In rare cases, people who have been fully vaccinated against COVID and are immune to the virus can nevertheless develop the disease. New findings from The Rockefeller University now suggest that these so-called breakthrough cases may be driven by rapid evolution of the virus, and that ongoing testing of immunized individuals will be important to help mitigate future outbreaks.
Read more
Respiratory viral pathogens caught on-site
The research team also developed a 3D plasmonic array chip for multiplex molecular detections: a chip that can simultaneously analyze 8 pathogens (4 bacteria and 4 viruses).
Read more
AI blood test detects early signs of bowel cancer
A new blood test developed in Wales harnesses the power of artificial intelligence to detect the early signs of bowel cancer – a disease that affects over 260,000 people in the UK today. CanSense, a Swansea University-spin out, has spent seven years developing a cancer test that can be performed at local GPs to avoid lives lost through delayed detection.
Read more
New cancer genes identified with the help of machine learning
In cancer, cells get out of control. They proliferate and push their way into tissues, destroying organs and thereby impairing essential vital functions. This unrestricted growth is usually induced by an accumulation of DNA changes in cancer genes – i.e. mutations in these genes that govern the development of the cell.
Read more
Fast, portable test can diagnose COVID-19 and track variants
Clinicians using a new viral screening test can not only diagnose COVID-19 in a matter of minutes with a portable, pocket-sized machine, but can also simultaneously test for other viruses - like influenza - that might be mistaken for the coronavirus.
Read more
COVID-19 antibody tests, even rapid finger pricks, are effective
New findings from a Michigan Medicine study reveal that antibody testing is predictive of prior COVID-19 infection, and rapid screening methods - even from finger pricks - are effective testing tools.
Read more
Temperature sensor could help safeguard mRNA vaccines
Scientists have developed vaccines for COVID-19 with record speed. The first two vaccines widely distributed in the U.S. are mRNA-based and require ultracold storage (-70 C for one and -20 C for the other).
Read more
Viewing the Virus close up
How do viral pathogens succeed in penetrating human cells? Which cellular mechanisms do they use to multiply efficiently and, in doing so, how do they change the structure of their host cell? These questions are the focus of a pan-European research project called "Compact Cell-Imaging Device" (CoCID), in which Heidelberg scientists are playing a major role.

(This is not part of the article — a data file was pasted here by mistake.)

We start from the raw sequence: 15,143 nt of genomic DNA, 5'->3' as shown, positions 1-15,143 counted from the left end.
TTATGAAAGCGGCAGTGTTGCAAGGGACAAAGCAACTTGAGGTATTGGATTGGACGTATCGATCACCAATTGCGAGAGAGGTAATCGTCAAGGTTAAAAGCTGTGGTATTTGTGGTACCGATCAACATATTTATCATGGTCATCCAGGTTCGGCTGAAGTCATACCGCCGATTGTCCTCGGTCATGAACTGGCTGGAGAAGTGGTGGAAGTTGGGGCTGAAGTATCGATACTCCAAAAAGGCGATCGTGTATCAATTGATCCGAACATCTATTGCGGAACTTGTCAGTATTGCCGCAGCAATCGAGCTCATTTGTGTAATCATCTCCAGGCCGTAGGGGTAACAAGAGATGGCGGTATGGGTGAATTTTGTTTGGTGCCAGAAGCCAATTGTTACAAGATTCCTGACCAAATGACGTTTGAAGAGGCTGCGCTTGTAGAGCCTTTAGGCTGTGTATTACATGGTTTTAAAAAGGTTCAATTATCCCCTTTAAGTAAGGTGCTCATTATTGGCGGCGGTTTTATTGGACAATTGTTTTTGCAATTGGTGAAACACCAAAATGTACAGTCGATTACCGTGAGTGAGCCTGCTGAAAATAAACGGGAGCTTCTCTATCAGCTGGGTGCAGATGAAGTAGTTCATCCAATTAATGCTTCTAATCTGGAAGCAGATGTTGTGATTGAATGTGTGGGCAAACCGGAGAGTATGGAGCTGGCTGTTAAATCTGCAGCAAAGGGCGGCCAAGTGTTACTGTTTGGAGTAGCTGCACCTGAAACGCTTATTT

Read more

News from the exhibitors of MEDICA and COMPAMED

The ERGO CABINET. The perfect match between design and functionality
We have launch the ERGO CABINET, a First Aid Cabinet made of injected plastic, with wall hanging, in fine and gloss finish. Wall-hanged portable First Aid Kit. Due to Its practical design it can...
Read more
TECNODRAPE - Surgical Incision Antimicrobical Drape
The surgical incision drape TECNODRAPE is made of IODOPOVIDONE and it has a grip tape made of slow-release iodine complex. TECNODRAPE is an effective and essential protection against the contamination...
Read more
Hybrisan install new electrospinning production line
Hybrisan, the South Wales based advanced antimicrobial specialists, have installed a new Elmarco electrospinning production line to increase the production of PPE equipment, while also accelerating...
Read more
SteriPack Group announces global rollout of sterile swabs to help combat Covid-19
SteriPack Group rapidly deploys equipment, expertise and facilities to meet critical need for sterile swabs, diagnostic products and personal protective equipment across their global manufacturing...
Read more
Shawpak rising to the challenge in the global fight against COVID-19
As a supplier of machines dedicated to medical packaging and as part of the Riverside Medical Packaging group shawpak have been uniquely positioned to adapt our technology to design and build PPE...
Read more
OPTIMAL HYGIENE LEVELS WITH DISPOSABLES
In the modern cleaning industry, disposable cleaning is indispensable. Several disposable cleaning wipes have been on the market for quite some time, but only recently at Flash we also introduced...
Read more
HYGIENIC FLOOR CLEANING THROUGH DRY MOPPING
Keeping surfaces and floors clean is crucial for many companies and organisations. Even though the traditional and most common cleaning method remains wet mopping, both research and the...
Read more
THE RISK OF CROSS CONTAMINATION AND WHY IT IS SO IMPORTANT
Cross contamination is the unintended transmission of bacteria, viruses or other microorganisms from one object to the other, with all its harmful effects. This has mostly been an important topic for...
Read more
Face Shield Machines to manufacture 1 1/2 million shields per month!
Riverside Medical Packaging Company Ltd were given the opportunity and challenge of producing over 6 million face shields between August and December 2020 to meet small and large customer orders. &#...
Read more
USAID FUNDS A NW50 UNIT IN TUNISIE
Newster proud to announce Dasri Sterile located in El Krib Tunisie has been awarded funds from USAID for a NW50 unit to increase it's treatment capacity to meet the large increase in COVID-19...
Read more
Super Brush Receives ISO 13485:2016 Certification
Springfield, MA – Super Brush LLC. A manufacturing leader in foam swabs and applicators announced today that the company has earned ISO 13485:2016 certification for its quality management system. ISO...
Read more
MEDICAL FAIR ASIA 2020 goes Digital with Online Convenience for Medical Sourcing Needs
MEDICAL FAIR ASIA 2020 goes Digital with Online Convenience for Medical Sourcing Needs Ten-day digital experience for a vibrant marketspace to conduct business 24/7 Singapore, 22 September 2020 –...
Read more
Mood Image